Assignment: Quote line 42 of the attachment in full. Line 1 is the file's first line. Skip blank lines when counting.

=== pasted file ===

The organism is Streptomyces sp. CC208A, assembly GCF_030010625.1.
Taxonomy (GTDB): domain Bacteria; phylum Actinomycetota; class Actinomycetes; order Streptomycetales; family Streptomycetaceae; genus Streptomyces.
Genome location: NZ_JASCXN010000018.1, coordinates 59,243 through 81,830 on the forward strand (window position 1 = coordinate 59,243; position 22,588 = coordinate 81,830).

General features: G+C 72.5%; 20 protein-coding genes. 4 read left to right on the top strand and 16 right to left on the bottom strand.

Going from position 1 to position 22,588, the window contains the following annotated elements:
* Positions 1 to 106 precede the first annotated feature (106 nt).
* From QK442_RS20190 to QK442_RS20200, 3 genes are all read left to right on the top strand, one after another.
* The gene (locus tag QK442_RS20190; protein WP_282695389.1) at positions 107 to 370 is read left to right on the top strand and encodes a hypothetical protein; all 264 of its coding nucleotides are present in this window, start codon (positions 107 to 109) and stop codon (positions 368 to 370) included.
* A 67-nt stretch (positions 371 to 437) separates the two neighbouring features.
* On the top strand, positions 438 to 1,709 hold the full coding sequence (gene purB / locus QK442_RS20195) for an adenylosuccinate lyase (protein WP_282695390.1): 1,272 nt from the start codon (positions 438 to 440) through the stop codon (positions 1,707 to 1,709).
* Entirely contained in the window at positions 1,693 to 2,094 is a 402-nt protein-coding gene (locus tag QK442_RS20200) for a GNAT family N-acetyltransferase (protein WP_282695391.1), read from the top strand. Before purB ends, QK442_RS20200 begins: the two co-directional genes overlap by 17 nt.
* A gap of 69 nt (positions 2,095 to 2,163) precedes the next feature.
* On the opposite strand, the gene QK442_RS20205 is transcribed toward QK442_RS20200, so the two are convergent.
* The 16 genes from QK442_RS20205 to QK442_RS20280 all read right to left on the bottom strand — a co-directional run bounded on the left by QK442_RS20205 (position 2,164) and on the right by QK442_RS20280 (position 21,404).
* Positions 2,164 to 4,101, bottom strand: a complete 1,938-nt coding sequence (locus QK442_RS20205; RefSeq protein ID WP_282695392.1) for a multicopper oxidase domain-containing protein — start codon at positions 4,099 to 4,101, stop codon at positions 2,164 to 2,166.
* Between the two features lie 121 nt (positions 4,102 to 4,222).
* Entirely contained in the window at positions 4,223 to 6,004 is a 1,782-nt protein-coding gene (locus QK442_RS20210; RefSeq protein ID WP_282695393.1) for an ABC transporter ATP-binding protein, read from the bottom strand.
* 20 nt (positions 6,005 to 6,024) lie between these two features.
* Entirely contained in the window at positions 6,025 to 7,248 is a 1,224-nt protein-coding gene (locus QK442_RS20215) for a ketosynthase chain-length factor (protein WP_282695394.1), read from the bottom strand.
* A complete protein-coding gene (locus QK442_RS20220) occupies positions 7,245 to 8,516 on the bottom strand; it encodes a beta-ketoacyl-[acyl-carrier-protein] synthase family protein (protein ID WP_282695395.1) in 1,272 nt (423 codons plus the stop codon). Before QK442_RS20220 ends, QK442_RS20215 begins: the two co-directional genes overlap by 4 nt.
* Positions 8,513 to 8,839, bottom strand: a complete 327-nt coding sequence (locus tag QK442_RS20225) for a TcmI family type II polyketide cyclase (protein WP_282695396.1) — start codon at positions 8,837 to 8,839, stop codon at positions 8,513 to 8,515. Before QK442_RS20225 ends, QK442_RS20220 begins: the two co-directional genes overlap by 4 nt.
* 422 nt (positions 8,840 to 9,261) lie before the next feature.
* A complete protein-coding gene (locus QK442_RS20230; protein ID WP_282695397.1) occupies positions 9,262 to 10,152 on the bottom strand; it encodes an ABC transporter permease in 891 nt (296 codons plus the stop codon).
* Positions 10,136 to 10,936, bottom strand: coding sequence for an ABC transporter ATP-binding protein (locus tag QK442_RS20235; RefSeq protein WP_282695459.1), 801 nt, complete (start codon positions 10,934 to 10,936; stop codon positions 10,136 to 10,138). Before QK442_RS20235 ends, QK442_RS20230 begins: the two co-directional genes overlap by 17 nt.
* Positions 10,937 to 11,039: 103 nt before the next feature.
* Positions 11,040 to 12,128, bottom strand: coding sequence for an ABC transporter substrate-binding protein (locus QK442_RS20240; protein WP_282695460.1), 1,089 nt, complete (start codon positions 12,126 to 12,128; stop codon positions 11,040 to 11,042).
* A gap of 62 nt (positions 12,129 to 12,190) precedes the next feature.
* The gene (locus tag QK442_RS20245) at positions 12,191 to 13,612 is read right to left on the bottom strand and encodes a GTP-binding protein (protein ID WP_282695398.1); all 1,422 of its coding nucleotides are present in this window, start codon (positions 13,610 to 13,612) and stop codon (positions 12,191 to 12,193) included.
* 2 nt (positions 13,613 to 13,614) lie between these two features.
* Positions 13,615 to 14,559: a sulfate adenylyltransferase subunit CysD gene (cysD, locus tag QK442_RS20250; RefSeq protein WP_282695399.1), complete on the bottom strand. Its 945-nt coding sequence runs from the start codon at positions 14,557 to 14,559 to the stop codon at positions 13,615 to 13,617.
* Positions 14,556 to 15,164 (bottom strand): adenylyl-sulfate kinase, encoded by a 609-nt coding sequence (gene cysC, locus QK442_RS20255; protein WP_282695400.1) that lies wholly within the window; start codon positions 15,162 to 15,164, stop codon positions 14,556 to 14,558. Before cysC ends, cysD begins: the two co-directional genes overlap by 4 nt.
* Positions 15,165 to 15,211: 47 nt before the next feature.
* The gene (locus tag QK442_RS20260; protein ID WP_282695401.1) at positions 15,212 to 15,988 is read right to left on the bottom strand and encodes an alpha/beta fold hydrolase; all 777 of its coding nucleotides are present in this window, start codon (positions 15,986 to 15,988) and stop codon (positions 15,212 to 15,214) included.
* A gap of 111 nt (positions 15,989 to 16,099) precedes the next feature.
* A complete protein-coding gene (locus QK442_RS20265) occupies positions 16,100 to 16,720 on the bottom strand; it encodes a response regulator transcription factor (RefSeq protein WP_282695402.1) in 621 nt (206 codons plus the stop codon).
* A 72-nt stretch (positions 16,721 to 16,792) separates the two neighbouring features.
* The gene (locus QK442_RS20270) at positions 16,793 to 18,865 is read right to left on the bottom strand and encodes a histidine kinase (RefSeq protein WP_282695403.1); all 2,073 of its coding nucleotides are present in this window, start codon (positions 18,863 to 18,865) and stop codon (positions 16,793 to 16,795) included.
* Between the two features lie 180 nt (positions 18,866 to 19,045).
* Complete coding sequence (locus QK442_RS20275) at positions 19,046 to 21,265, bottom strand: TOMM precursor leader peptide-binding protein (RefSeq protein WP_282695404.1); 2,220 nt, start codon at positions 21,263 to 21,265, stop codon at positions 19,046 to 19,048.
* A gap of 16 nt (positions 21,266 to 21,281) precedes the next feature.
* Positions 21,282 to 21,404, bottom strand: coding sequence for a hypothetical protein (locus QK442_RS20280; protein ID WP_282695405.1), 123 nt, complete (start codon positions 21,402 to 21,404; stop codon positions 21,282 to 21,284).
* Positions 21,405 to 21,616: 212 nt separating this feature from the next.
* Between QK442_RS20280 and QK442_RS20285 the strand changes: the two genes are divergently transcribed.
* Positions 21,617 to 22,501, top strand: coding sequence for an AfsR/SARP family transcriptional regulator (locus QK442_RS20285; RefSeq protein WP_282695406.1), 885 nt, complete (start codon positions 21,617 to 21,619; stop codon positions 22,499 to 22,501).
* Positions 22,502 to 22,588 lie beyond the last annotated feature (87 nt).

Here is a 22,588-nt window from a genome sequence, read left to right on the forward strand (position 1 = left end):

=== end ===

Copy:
* Positions 21,405 to 21,616: 212 nt separating this feature from the next.